RelatedTabitha’s Story: What Happened When I Raised Awareness On Porn’s Harms In Swaziland

And in a place where HIV/AIDS is more prevalent, and education isn’t the most informative when it comes to sex, this is pretty dangerous behavior to be normalizing—both in Africa and everywhere else around the world, really.

Relying on Porn for “Education”

Many young porn consumers really do rely on the warped fantasy of porn to form their ideas and expectations about sex. Too often, even in developed countries in Africa, our generation and the next are learning about sex from watching pornography, which you can imagine presents many problems.

In fact, the majority of teens are getting at least some “education” about sex from porn, whether they mean to or not. [3] And just like cigarette commercials show healthy people puffing away instead of the cancer-causing reality, porn is offering a completely warped idea of what partners, sex, and relationships are really like. [4]

Related: Study Indicates High STD Incidence And Reinfection Among Porn Performers

Studies show that people who consume porn are far more likely to believe that things like group sex or dangerous sex acts are more common than their non-porn-consuming peers. [5] Why? Because that’s what they’ve seen in porn. In one study of popular porn videos, the average number of sexual partners in a scene was three, although the number ranged as high as 19. Today’s mainstream porn sites include whole categories of unprotected sex with strangers, brutal gang rape, and other dangerous and violent sex acts.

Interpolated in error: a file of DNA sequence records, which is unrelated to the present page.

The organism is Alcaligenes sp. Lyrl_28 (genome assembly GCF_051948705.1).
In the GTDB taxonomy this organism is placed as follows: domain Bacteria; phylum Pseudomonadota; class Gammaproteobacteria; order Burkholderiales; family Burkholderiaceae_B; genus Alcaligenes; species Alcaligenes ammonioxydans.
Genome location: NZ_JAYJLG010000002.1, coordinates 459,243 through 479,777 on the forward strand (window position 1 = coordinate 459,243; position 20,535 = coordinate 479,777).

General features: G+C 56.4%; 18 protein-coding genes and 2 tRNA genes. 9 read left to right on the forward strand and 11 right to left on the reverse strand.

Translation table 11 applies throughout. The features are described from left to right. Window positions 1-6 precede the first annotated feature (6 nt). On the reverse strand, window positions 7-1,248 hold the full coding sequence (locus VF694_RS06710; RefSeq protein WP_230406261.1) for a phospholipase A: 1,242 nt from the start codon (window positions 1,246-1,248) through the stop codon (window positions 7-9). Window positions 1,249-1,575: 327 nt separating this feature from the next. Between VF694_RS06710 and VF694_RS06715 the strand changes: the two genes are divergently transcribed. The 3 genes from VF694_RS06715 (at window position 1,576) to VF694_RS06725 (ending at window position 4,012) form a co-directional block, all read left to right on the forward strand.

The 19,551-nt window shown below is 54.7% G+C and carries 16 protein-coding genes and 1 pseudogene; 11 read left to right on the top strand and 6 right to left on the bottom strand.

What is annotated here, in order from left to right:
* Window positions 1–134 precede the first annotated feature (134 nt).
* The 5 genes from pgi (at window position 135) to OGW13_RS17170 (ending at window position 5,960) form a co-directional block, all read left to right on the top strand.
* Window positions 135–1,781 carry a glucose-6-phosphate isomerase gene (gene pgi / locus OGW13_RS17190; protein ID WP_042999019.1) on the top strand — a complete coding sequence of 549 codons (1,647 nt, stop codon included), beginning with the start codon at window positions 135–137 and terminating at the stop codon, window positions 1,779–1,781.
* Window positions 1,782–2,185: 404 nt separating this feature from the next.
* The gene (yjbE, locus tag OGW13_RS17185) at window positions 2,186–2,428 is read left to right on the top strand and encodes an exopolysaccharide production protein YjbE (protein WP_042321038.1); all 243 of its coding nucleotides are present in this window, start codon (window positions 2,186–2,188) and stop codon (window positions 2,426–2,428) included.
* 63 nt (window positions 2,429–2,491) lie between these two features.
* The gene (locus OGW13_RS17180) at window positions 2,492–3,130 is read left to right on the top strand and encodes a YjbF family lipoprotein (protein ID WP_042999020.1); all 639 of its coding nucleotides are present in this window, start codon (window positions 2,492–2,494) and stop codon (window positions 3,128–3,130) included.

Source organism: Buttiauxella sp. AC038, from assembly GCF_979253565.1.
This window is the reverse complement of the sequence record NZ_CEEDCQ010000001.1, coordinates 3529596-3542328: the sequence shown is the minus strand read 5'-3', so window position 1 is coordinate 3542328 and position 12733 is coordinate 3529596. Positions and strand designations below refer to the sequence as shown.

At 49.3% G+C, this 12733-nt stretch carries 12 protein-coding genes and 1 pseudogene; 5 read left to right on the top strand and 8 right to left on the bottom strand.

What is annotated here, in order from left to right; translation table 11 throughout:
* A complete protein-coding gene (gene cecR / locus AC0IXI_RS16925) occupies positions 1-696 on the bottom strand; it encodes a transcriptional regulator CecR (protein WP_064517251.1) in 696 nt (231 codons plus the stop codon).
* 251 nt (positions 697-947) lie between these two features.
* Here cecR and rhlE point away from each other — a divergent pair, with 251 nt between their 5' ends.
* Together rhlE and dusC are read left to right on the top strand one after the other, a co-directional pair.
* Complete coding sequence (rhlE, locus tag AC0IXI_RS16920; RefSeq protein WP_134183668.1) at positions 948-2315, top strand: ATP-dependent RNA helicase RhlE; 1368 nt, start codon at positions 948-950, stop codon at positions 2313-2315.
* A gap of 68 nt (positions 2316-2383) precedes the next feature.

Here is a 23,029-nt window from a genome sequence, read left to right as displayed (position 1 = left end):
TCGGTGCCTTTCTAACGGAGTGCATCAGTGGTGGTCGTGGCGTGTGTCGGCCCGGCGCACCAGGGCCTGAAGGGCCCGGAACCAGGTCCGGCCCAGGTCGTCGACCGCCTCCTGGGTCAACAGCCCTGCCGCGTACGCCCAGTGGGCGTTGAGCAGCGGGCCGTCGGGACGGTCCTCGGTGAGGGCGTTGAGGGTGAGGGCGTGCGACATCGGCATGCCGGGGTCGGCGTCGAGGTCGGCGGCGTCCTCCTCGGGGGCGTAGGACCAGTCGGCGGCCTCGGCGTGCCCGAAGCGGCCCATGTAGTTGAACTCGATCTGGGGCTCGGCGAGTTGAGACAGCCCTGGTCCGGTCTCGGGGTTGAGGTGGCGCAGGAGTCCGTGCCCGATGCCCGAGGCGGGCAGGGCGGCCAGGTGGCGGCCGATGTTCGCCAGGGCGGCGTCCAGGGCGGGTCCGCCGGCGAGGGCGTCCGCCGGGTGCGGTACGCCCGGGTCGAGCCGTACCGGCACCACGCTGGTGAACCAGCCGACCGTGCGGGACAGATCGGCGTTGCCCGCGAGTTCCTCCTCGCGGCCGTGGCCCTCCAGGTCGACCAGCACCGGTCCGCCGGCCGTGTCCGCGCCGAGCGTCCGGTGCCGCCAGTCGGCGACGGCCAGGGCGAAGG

And in a world where unsafe practices could literally be a life or death situation when it comes to HIV/AIDS in parts of Africa, having the “fantasy” of risky porn sex normalized isn’t great for public health.

Inform, Educate, Raise Awareness

If our generation is continually watching porn that doesn’t regularly show people using protection, how does this help to instill safer sex practices that can protect them from disease for those who need it most? This is especially true in areas hit hardest by the HIV/AIDS epidemic, assuming they’re part of the 31% of the continent that regularly accesses the internet.

That’s why it’s so important that we act as a global team to inform, educate, and raise awareness that porn is not anything close to quality education when it comes to sex, and it’s completely unrealistic and even dangerous in what it portrays. This isn’t an issue that’s going to go away on its own—wherever we are, we need to take a stand for healthy relationships and spread the word that porn doesn’t provide the best education possible.

What YOU Can Do

Spread the word that porn is unhealthy education for our generation. SHARE this post and take a stand for healthy relationships!

Spark Conversations

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Citations

[1] Peter, J. & Valkenburg, P. M., (2016) Adolescents And Pornography: A Review Of 20 Years Of Research. Journal Of Sex Research, 53(4-5), 509-531. Doi:10.1080/00224499.2016.1143441; Rothman, E. F., Kaczmarsky, C., Burke, N., Jansen, E., & Baughman, A. (2015). “Without Porn…I Wouldn’t Know Half The Things I Know Now”: A Qualitative Study Of Pornography Use Among A Sample Of Urban, Low-Income, Black And Hispanic Youth. Journal Of Sex Research, 52(7), 736-746. Doi:10.1080/00224499.2014.960908